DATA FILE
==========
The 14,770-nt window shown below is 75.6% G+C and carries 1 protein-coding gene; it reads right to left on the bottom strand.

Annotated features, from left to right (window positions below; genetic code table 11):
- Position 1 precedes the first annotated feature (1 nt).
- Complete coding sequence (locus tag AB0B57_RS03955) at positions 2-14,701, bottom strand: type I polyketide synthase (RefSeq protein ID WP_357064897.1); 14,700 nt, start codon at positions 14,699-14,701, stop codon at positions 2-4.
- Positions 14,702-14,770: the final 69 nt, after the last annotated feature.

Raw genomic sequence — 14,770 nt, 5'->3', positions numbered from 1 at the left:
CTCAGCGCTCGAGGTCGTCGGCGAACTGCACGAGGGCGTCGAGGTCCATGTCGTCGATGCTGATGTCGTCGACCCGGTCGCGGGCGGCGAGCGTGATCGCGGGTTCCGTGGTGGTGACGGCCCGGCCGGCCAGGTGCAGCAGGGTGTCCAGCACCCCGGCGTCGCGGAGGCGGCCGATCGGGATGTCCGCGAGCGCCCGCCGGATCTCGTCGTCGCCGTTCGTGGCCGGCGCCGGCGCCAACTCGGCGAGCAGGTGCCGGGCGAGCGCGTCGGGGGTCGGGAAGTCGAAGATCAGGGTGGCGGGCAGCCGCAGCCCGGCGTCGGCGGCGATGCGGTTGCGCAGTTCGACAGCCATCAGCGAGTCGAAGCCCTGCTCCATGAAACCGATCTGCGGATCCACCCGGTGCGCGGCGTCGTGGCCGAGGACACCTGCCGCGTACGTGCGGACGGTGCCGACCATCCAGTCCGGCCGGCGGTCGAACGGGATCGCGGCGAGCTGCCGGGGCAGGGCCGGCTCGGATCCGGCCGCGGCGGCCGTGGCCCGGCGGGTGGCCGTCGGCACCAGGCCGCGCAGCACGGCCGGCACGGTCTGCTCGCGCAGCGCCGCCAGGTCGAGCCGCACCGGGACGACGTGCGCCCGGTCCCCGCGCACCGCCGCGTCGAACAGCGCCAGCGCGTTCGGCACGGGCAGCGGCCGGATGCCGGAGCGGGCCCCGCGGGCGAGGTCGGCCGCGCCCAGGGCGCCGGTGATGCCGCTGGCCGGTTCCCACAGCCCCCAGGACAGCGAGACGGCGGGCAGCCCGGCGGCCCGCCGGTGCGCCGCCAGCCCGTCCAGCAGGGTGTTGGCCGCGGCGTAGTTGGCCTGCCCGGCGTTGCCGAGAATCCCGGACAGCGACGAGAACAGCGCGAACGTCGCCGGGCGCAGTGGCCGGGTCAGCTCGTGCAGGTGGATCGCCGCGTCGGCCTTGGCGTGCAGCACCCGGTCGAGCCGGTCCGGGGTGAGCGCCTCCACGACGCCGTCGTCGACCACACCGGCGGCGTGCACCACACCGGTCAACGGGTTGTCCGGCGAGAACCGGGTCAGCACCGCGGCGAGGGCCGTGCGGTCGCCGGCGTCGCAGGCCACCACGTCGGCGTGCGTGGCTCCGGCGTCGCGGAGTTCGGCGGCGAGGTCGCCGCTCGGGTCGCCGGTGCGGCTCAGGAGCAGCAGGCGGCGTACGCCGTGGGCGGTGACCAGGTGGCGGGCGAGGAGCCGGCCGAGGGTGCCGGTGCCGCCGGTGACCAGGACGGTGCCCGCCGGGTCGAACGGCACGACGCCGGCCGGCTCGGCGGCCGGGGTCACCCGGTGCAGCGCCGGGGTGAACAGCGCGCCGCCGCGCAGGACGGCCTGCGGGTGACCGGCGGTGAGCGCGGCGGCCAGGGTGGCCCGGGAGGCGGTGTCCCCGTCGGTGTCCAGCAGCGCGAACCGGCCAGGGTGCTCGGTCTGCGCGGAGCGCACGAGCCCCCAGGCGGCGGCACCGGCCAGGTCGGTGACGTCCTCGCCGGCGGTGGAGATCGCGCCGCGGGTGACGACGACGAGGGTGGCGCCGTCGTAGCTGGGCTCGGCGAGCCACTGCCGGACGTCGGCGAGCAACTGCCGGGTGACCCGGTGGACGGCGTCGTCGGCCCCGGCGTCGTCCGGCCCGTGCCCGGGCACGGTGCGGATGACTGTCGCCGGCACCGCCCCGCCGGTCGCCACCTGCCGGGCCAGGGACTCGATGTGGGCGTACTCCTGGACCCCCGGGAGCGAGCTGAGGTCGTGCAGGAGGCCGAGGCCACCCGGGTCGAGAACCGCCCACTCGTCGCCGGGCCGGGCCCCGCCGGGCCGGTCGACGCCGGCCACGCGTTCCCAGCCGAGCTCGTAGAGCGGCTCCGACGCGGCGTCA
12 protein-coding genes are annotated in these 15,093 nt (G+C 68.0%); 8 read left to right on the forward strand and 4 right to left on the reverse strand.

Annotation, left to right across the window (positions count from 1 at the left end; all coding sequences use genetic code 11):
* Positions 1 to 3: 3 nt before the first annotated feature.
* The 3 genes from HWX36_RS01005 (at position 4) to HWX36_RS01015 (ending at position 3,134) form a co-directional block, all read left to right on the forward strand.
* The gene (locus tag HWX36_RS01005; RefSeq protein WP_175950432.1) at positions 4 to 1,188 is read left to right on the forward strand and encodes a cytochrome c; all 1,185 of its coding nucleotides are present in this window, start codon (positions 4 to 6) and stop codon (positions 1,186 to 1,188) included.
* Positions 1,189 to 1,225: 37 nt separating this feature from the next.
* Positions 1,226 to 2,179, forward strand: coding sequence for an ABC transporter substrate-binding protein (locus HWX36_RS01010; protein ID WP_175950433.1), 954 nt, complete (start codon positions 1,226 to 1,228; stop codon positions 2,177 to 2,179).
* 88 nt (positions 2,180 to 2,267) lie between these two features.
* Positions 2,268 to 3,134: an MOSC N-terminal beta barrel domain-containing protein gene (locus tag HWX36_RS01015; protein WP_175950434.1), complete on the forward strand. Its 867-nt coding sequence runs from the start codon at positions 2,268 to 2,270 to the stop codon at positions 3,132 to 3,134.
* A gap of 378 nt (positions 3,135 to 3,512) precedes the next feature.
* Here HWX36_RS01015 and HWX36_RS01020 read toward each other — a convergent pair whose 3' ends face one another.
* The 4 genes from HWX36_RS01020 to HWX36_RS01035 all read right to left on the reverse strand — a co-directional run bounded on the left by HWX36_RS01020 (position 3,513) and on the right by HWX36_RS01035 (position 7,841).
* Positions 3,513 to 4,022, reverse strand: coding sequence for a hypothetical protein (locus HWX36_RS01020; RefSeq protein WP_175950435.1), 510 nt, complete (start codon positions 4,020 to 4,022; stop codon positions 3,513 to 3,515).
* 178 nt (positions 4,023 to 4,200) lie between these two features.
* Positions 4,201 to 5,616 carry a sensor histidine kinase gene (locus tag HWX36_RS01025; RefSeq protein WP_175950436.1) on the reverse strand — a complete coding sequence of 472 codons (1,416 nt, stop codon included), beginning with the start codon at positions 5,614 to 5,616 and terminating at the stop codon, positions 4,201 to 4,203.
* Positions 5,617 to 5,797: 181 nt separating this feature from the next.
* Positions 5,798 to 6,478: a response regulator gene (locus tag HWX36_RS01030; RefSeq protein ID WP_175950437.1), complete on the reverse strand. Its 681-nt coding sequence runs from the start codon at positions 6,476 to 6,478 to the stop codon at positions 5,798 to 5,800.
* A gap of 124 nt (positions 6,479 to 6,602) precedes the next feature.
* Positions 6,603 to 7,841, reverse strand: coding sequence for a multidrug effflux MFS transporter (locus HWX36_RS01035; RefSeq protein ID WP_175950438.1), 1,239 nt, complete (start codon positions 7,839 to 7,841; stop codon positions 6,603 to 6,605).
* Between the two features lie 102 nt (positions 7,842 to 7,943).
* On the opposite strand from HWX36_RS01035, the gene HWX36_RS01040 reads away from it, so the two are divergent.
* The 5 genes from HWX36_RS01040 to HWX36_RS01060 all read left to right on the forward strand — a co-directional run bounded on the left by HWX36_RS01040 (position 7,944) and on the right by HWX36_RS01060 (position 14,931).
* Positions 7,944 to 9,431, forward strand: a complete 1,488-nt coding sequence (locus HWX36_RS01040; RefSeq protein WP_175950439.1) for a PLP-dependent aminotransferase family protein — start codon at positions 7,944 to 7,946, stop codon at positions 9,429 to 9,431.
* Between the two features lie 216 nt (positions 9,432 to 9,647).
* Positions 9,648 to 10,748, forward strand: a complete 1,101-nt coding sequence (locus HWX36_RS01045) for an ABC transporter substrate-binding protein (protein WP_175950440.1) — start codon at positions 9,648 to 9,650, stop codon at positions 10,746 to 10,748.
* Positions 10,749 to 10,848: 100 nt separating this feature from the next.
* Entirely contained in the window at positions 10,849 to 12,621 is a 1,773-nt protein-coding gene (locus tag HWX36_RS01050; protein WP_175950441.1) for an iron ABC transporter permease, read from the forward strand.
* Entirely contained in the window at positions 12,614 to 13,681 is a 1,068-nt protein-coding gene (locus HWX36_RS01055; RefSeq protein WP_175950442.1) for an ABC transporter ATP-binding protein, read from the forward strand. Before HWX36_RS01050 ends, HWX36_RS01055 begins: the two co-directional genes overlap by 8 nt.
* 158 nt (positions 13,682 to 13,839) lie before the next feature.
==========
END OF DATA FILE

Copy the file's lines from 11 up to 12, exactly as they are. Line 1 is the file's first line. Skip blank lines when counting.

* The 3 genes from HWX36_RS01005 (at position 4) to HWX36_RS01015 (ending at position 3,134) form a co-directional block, all read left to right on the forward strand.
* The gene (locus tag HWX36_RS01005; RefSeq protein WP_175950432.1) at positions 4 to 1,188 is read left to right on the forward strand and encodes a cytochrome c; all 1,185 of its coding nucleotides are present in this window, start codon (positions 4 to 6) and stop codon (positions 1,186 to 1,188) included.